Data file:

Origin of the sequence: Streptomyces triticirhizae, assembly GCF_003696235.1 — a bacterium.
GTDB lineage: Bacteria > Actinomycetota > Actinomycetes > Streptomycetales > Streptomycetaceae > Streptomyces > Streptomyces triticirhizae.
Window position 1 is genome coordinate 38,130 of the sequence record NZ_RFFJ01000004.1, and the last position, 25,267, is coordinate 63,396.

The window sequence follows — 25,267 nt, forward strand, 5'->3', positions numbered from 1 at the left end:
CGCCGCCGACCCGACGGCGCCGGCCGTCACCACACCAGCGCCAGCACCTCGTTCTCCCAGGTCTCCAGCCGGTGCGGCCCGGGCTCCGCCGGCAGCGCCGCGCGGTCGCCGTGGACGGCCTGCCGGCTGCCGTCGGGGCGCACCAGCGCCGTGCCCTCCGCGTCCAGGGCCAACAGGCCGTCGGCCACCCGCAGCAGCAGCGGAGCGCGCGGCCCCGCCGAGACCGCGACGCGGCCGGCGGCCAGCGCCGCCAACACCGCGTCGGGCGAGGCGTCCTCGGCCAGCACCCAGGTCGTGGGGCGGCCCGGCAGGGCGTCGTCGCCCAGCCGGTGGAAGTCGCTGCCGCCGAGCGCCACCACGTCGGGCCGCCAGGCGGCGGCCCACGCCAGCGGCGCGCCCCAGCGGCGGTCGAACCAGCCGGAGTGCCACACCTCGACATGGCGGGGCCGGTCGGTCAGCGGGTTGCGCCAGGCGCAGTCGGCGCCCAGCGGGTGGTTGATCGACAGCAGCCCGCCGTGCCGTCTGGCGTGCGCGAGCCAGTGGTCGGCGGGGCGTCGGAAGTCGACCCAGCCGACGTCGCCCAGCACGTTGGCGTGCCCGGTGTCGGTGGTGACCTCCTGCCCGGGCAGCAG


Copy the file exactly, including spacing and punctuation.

Origin of the sequence: Streptomyces triticirhizae, assembly GCF_003696235.1 — a bacterium.
GTDB lineage: Bacteria > Actinomycetota > Actinomycetes > Streptomycetales > Streptomycetaceae > Streptomyces > Streptomyces triticirhizae.
Window position 1 is genome coordinate 38,130 of the sequence record NZ_RFFJ01000004.1, and the last position, 25,267, is coordinate 63,396.

The window sequence follows — 25,267 nt, forward strand, 5'->3', positions numbered from 1 at the left end:
CGCCGCCGACCCGACGGCGCCGGCCGTCACCACACCAGCGCCAGCACCTCGTTCTCCCAGGTCTCCAGCCGGTGCGGCCCGGGCTCCGCCGGCAGCGCCGCGCGGTCGCCGTGGACGGCCTGCCGGCTGCCGTCGGGGCGCACCAGCGCCGTGCCCTCCGCGTCCAGGGCCAACAGGCCGTCGGCCACCCGCAGCAGCAGCGGAGCGCGCGGCCCCGCCGAGACCGCGACGCGGCCGGCGGCCAGCGCCGCCAACACCGCGTCGGGCGAGGCGTCCTCGGCCAGCACCCAGGTCGTGGGGCGGCCCGGCAGGGCGTCGTCGCCCAGCCGGTGGAAGTCGCTGCCGCCGAGCGCCACCACGTCGGGCCGCCAGGCGGCGGCCCACGCCAGCGGCGCGCCCCAGCGGCGGTCGAACCAGCCGGAGTGCCACACCTCGACATGGCGGGGCCGGTCGGTCAGCGGGTTGCGCCAGGCGCAGTCGGCGCCCAGCGGGTGGTTGATCGACAGCAGCCCGCCGTGCCGTCTGGCGTGCGCGAGCCAGTGGTCGGCGGGGCGTCGGAAGTCGACCCAGCCGACGTCGCCCAGCACGTTGGCGTGCCCGGTGTCGGTGGTGACCTCCTGCCCGGGCAGCAG